04 The digitization of power grids is expected to play an increasingly significant role in the development of an Internet of energy.

Local distribution networks, particularly for commercial installations, should progressively be upgraded to serve increased demand from EVs, notably at sites where large numbers of EVs can be expected to require charging.

Furthermore, as new energy storage solutions emerge, they can be strategically deployed to serve local and regional needs in ways that will lighten the burden on generation, transmission and distribution systems. Decision-makers should continue to encourage innovative technological solutions that will limit the overall impact of charging stations on power grids.

The road ahead
A gradual shift to e-mobility will not suddenly or dramatically overburden our existing power systems. In Germany, for instance, depending on factors such as population change, car ownership rates, average driving distances, and kilometers driven per vehicle, the additional electricity demand associated with EVs is expected to be 0.3 percent in 2020 and between 10 and 12 percent by 2040. Should EV penetration reach 100 percent around the globe, total electricity demand is projected to increase by 5 to 20 percent in different countries by 2040.

All in all, building the infrastructure required to charge the millions of EVs that are expected to be built and sold over the next several decades represents a significant, but not insurmountable challenge. With proper planning and preparation, it should be possible to create that infrastructure at a reasonable cost, with a minimum amount of disruption, and in a manner that promotes the rapid and orderly implementation of e-mobility. 

References
[1] https://www.eea.europa.eu/highlights/air-pollution-still-too-high
[2] F. Muehlon, “EV infrastructure innovation trough collaboration”, ABB Review 4/2019, pp. 38–43.

A COMMITMENT TO ELECTRIC MOBILITY – ON LAND, SEA AND IN THE AIR

ABB is actively working to meet the challenges posed by the electrification of mobility. To do so, it is investing heavily in research and development that is geared toward constantly improving the energy efficiency of in-vehicle and on-board technologies, as well as charging solutions. The company is also committed to the identification and development of new opportunities for services offered by the digitization of transportation systems.

Geneva’s first electric bus. The bus uses flash chargers along routes to partially recharge batteries and thus reduce charging time at terminal stations.
Geneva’s first electric bus. The bus uses flash chargers along routes to partially recharge batteries and thus reduce charging time at terminal stations.

High-speed rail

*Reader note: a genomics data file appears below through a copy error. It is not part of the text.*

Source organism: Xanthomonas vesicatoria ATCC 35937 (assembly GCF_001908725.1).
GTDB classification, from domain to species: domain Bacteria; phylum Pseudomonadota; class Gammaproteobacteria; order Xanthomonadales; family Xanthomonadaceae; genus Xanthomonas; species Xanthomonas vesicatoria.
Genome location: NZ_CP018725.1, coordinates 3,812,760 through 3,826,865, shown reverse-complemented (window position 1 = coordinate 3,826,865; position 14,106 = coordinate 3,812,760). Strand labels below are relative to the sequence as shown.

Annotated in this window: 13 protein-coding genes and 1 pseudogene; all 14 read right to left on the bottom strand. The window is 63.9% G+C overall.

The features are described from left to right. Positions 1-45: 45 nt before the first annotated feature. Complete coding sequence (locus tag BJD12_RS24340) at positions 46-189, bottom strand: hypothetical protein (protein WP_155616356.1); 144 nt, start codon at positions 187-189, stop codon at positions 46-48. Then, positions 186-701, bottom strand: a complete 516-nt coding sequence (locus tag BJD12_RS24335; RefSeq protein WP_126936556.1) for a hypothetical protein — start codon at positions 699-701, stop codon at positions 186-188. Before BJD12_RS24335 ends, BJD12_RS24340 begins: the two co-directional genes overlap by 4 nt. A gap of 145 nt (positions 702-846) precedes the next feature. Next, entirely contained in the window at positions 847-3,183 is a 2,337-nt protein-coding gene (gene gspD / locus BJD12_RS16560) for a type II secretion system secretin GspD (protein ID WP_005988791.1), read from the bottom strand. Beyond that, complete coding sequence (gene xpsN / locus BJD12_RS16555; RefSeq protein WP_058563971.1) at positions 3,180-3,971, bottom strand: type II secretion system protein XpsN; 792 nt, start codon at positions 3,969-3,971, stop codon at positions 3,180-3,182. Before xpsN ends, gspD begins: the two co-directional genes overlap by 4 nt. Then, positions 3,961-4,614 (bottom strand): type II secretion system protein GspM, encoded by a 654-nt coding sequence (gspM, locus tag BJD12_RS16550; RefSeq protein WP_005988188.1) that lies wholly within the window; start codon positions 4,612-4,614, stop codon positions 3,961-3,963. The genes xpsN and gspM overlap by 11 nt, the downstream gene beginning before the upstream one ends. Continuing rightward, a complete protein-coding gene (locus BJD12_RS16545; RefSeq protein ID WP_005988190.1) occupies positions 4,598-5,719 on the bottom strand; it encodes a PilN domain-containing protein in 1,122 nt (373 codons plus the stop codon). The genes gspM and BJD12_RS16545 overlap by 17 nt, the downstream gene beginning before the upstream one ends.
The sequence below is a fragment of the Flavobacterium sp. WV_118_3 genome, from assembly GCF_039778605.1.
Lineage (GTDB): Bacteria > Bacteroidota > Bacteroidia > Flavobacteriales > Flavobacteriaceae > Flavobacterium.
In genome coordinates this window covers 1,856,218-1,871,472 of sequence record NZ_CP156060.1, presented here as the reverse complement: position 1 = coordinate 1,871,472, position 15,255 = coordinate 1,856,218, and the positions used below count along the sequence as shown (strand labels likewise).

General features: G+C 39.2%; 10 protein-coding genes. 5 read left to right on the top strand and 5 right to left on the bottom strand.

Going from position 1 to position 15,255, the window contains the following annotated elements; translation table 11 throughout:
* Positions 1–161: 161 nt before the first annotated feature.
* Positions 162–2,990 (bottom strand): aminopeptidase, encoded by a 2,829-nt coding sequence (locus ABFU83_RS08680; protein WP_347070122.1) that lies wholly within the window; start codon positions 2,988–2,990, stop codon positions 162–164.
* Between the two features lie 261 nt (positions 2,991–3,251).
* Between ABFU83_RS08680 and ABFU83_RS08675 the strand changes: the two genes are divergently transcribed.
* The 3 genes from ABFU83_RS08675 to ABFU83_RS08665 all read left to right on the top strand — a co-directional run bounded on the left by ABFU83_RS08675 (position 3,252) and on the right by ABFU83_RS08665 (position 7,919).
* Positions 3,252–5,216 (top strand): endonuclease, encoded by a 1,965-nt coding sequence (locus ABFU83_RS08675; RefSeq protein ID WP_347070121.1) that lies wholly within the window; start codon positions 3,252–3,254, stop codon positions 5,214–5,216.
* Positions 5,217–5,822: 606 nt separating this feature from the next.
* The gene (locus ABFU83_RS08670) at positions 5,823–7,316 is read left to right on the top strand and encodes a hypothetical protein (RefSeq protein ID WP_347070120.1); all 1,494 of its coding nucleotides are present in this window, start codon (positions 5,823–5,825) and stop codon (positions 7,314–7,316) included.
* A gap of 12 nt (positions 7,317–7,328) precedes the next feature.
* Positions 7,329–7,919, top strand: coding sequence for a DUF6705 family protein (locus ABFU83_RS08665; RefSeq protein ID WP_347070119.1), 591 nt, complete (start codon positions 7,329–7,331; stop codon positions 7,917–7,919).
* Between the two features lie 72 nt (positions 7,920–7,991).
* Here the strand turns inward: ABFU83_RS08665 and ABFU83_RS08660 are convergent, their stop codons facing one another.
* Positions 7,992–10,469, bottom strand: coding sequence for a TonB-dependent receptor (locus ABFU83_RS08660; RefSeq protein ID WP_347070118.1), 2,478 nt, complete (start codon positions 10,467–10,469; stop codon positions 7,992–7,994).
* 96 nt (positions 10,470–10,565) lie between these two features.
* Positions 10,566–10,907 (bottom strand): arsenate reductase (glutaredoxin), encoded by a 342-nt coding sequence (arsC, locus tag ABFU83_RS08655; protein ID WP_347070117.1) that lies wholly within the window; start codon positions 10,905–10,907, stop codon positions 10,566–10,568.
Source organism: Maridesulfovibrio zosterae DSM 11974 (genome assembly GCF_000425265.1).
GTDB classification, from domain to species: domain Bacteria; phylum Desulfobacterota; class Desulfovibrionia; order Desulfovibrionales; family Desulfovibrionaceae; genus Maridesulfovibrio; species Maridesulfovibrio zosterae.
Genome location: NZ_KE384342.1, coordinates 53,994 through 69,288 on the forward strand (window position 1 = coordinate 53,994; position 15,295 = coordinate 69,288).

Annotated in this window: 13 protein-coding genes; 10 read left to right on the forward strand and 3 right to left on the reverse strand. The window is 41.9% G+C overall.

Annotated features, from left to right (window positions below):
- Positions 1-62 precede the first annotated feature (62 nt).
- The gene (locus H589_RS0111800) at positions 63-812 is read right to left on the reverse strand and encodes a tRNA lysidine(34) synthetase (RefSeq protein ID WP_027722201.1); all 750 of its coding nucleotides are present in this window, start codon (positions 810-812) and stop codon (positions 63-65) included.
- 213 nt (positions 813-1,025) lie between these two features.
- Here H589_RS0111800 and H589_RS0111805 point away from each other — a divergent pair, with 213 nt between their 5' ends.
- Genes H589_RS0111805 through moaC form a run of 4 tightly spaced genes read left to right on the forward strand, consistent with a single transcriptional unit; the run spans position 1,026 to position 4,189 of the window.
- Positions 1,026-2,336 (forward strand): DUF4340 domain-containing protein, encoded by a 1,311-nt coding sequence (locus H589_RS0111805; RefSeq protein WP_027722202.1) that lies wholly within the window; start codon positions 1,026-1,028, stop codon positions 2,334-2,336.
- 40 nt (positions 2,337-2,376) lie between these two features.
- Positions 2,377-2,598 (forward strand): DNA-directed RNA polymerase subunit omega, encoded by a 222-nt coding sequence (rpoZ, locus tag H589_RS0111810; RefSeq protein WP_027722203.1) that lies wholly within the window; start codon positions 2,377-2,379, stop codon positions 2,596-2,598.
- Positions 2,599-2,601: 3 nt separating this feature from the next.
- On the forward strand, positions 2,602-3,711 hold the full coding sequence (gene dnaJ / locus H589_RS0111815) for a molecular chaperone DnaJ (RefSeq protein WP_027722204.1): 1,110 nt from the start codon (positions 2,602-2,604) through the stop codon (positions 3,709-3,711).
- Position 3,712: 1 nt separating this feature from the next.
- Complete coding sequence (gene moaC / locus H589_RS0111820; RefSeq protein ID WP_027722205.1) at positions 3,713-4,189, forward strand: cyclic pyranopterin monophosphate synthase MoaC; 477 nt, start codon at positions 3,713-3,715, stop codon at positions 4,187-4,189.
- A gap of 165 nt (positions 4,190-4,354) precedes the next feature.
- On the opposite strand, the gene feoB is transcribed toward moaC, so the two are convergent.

ABB has contributed key technologies to all major forms of transportation. In the rail sector, ABB systems made it possible for France’s TGV high-speed train to achieve a record 575 km/h in 2007. In 2012, in Philadelphia, the company implemented the world’s first train-braking energy recovery system based on the use of way-side battery energy storage. And in 2016 ABB electrified the Gotthard Tunnel in Switzerland – the world’s longest railway tunnel.

Fast charging for buses, cars and boats
When it comes to public and private road-based transportation, ABB technology is helping to cut CO₂ emissions. For instance, working in close cooperation with local authorities, the company developed Geneva’s first electric bus, which is based on its “TOSA” (Trolleybus Optimisation Système Alimentation) “flash charging” technology [1]. The technology uses flash chargers along routes to partially recharge batteries and thus reduce charging time at terminal stations. In 2014, ABB received a “smart Award” at the Smartgrid Paris trade show for the technology.

Since then, ABB has deployed one of the first ultra-fast charging stations (150 kW) for electric vehicles in the United States, has launched the world’s first 24-meter electric bus based on flash charging technology, and is the first company anywhere to have deployed a 350 kW charging station [2]. The company has also delivered the first 100 percent electric ferry, which is now operating between Denmark and Sweden. The ferry can be charged in less than 10 minutes when docked.

In 2016, in a partnership with Volvo Buses, ABB automated two fast charging systems to serve electric buses in Namur, the capital city of Wallonia (Belgium). The systems are based on “opportunity charging,” where, instead of returning a bus to a depot to connect to an individual charger, the bus is recharged in minutes each time it arrives at an end station. This allows buses to be outfitted with a smaller, lighter battery pack, which increases passenger capacity. Because they are not returned to a depot for charging, the buses are able to run more routes. ABB has since sold 10,500 DC high-speed chargers across 73 countries worldwide [3].

Electric flight
Only a few years ago, could anyone have imagined being able to fly around the world in a solar-powered plane? Solar Impulse did just that with the help of ABB, the result of a shared vision between two adventurers and a team of ABB engineers and scientists. •